Best (includes claim and reason for quoting this authority): Mentors need to be well trained to be effective. John Miller, international director of Big Brothers, Big Sisters, says that mentor training is essential because “Many mentors feel lost when they encounter children with problems impossible for them to understand” (Miller 23).

It is very important to give your reader clues that you are doing a long summary.

  • You can do that by mentioning the author’s name at the start of the summary (first and last).
  • Then as you continue, you can use author tags like “Jones says” or “she mentions” or “he explains” as you write (see author tags chart).
  • You can also use the name of the book or article instead of the author to break up the monotony of your writing.Example:

John Miller, in his article, “How to Mentor,” suggests many ideas for effective mentoring programs. One idea he promotes is xxxxx. Miller also says xxxxx. A final suggestion in the article is that xxxxxx (Miller 34).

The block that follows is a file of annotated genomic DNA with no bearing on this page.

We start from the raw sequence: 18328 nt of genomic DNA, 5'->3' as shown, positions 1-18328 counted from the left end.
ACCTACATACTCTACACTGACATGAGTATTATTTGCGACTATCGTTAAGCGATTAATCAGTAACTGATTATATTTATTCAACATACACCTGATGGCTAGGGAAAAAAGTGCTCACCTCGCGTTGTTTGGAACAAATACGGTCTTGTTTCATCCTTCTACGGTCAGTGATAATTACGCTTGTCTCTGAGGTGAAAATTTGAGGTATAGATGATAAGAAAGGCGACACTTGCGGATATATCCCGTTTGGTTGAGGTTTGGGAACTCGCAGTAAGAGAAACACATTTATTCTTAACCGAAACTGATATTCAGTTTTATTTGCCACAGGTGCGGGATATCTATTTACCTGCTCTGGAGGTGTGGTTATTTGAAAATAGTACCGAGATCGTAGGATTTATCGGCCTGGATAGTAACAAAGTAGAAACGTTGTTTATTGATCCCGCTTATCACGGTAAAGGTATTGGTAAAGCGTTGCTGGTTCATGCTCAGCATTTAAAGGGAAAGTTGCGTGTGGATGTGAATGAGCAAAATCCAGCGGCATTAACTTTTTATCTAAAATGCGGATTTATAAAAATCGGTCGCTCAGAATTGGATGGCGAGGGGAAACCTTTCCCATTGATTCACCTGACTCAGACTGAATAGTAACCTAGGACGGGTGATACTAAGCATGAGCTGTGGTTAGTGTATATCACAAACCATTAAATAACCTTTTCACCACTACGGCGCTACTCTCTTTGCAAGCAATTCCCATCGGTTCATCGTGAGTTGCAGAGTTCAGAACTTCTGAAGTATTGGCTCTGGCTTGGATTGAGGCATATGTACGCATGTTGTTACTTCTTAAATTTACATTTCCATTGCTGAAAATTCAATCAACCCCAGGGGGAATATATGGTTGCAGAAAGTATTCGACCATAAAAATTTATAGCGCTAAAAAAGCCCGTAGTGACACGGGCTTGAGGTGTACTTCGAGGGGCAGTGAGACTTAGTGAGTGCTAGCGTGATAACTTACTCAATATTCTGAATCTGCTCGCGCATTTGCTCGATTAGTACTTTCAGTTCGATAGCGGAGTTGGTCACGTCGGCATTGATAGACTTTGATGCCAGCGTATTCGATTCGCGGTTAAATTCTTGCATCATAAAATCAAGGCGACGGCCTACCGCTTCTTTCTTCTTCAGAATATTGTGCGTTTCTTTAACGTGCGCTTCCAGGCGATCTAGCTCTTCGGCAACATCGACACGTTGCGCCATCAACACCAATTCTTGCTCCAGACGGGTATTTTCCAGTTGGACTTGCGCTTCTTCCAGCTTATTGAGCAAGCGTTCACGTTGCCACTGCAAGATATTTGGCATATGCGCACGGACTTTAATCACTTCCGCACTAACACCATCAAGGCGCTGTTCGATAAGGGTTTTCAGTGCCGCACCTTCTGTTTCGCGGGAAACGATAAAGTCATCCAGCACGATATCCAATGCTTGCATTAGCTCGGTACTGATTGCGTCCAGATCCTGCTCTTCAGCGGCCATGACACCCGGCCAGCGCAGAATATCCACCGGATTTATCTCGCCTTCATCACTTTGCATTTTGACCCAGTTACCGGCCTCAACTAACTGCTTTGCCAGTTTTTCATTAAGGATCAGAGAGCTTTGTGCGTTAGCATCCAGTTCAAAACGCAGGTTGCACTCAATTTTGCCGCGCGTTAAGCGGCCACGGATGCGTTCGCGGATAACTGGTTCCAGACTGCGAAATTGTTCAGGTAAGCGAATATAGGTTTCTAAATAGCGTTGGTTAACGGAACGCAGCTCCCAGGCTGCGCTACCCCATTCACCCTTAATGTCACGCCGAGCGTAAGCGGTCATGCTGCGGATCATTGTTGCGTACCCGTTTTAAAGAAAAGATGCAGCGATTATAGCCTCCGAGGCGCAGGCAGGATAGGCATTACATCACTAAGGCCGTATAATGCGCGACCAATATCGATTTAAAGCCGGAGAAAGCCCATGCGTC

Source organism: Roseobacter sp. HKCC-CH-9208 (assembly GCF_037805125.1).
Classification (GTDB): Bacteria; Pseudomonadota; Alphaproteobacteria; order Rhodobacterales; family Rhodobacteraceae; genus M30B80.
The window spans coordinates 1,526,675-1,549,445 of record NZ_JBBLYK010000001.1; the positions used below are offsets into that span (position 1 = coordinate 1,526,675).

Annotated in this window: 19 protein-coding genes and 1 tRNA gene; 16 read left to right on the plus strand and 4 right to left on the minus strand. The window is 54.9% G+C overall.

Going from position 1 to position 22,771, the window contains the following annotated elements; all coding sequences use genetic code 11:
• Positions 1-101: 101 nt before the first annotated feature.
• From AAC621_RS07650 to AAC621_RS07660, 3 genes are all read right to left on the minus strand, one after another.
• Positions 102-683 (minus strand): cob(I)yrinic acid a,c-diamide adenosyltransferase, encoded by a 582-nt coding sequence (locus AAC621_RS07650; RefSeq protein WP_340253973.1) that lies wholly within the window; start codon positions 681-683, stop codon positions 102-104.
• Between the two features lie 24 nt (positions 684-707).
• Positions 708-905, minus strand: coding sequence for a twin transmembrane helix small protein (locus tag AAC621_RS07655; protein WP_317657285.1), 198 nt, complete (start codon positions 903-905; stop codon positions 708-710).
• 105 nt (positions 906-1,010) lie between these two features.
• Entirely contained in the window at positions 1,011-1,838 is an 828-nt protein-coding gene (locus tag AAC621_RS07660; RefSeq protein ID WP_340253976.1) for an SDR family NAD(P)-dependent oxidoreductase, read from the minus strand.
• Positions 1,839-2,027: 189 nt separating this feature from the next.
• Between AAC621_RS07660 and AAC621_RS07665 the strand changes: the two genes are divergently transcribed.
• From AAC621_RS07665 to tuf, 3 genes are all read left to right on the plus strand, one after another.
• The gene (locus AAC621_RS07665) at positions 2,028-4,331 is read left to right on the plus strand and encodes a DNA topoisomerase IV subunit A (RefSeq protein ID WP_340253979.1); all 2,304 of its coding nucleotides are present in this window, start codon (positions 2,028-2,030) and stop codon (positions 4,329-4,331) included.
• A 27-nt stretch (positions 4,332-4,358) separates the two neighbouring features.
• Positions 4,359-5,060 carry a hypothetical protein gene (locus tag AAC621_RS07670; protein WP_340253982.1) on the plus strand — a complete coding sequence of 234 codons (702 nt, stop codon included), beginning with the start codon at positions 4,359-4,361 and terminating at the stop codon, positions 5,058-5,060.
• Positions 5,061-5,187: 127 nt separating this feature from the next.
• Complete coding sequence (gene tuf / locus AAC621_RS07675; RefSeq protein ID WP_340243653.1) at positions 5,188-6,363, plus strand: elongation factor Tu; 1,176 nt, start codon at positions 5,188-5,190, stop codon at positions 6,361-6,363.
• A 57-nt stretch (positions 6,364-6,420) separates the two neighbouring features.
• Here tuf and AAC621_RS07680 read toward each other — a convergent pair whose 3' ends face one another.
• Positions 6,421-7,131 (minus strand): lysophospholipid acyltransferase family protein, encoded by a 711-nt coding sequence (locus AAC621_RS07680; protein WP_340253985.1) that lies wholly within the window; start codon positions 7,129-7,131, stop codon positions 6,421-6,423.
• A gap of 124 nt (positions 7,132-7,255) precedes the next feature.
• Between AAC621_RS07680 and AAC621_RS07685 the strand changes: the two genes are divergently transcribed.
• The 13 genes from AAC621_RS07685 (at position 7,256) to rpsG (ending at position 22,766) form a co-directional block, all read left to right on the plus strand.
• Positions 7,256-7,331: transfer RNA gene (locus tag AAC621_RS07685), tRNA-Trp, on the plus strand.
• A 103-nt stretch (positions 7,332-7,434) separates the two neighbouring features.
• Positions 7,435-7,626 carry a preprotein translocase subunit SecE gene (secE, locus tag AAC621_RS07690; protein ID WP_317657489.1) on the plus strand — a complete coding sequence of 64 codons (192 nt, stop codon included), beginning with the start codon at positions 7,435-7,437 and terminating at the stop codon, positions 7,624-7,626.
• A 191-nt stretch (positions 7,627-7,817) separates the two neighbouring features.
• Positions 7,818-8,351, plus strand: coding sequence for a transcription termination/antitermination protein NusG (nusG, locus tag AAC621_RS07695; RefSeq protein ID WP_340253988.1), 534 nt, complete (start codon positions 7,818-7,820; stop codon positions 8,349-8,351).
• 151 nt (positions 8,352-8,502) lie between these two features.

1. Don’t Quote a Lot. When should you use it? When the author says something in a unique way which would lose impact if you paraphrased or summarized, or when the author is a unique authority on the subject and quoting them makes your argument stronger. In general, I wouldn’t use more than one quote per page or per about 250 words, or 3-4 times in the average Hub page or college essay.
  2. Short, Not Long Quotes. Most quotes should be only one or two lines of type. If it is longer than that, you should generally paraphrase or summarize.